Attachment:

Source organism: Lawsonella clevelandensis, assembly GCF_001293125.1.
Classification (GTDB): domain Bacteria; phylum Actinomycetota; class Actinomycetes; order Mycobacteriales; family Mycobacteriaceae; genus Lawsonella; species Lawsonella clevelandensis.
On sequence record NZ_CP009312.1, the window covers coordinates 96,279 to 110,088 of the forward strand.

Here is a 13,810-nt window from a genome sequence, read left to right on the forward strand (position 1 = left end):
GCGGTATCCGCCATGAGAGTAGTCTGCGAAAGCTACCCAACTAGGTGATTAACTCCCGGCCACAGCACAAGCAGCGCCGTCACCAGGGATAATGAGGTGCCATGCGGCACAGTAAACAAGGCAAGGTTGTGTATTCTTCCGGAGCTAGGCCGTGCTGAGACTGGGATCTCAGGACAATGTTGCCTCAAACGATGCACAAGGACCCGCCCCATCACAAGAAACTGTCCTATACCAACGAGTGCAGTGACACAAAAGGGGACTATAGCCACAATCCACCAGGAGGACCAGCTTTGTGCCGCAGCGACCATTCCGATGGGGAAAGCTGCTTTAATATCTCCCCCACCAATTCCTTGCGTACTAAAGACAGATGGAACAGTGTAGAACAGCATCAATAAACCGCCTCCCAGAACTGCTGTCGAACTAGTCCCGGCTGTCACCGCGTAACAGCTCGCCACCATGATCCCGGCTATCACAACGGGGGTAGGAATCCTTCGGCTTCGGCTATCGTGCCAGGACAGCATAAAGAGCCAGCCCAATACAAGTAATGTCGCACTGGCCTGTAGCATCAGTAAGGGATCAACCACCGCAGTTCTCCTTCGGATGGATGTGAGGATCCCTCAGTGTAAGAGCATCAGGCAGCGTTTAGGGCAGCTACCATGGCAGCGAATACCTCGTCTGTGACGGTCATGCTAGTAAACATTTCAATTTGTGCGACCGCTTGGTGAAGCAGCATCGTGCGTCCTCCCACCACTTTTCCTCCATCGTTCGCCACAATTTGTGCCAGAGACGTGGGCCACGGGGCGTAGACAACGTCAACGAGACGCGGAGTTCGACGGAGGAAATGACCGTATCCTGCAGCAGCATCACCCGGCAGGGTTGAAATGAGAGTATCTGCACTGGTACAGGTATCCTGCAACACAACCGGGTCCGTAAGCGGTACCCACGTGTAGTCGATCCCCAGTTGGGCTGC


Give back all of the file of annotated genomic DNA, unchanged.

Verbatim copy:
Source organism: Lawsonella clevelandensis, assembly GCF_001293125.1.
Classification (GTDB): domain Bacteria; phylum Actinomycetota; class Actinomycetes; order Mycobacteriales; family Mycobacteriaceae; genus Lawsonella; species Lawsonella clevelandensis.
On sequence record NZ_CP009312.1, the window covers coordinates 96,279 to 110,088 of the forward strand.

Here is a 13,810-nt window from a genome sequence, read left to right on the forward strand (position 1 = left end):
GCGGTATCCGCCATGAGAGTAGTCTGCGAAAGCTACCCAACTAGGTGATTAACTCCCGGCCACAGCACAAGCAGCGCCGTCACCAGGGATAATGAGGTGCCATGCGGCACAGTAAACAAGGCAAGGTTGTGTATTCTTCCGGAGCTAGGCCGTGCTGAGACTGGGATCTCAGGACAATGTTGCCTCAAACGATGCACAAGGACCCGCCCCATCACAAGAAACTGTCCTATACCAACGAGTGCAGTGACACAAAAGGGGACTATAGCCACAATCCACCAGGAGGACCAGCTTTGTGCCGCAGCGACCATTCCGATGGGGAAAGCTGCTTTAATATCTCCCCCACCAATTCCTTGCGTACTAAAGACAGATGGAACAGTGTAGAACAGCATCAATAAACCGCCTCCCAGAACTGCTGTCGAACTAGTCCCGGCTGTCACCGCGTAACAGCTCGCCACCATGATCCCGGCTATCACAACGGGGGTAGGAATCCTTCGGCTTCGGCTATCGTGCCAGGACAGCATAAAGAGCCAGCCCAATACAAGTAATGTCGCACTGGCCTGTAGCATCAGTAAGGGATCAACCACCGCAGTTCTCCTTCGGATGGATGTGAGGATCCCTCAGTGTAAGAGCATCAGGCAGCGTTTAGGGCAGCTACCATGGCAGCGAATACCTCGTCTGTGACGGTCATGCTAGTAAACATTTCAATTTGTGCGACCGCTTGGTGAAGCAGCATCGTGCGTCCTCCCACCACTTTTCCTCCATCGTTCGCCACAATTTGTGCCAGAGACGTGGGCCACGGGGCGTAGACAACGTCAACGAGACGCGGAGTTCGACGGAGGAAATGACCGTATCCTGCAGCAGCATCACCCGGCAGGGTTGAAATGAGAGTATCTGCACTGGTACAGGTATCCTGCAACACAACCGGGTCCGTAAGCGGTACCCACGTGTAGTCGATCCCCAGTTGGGCTGC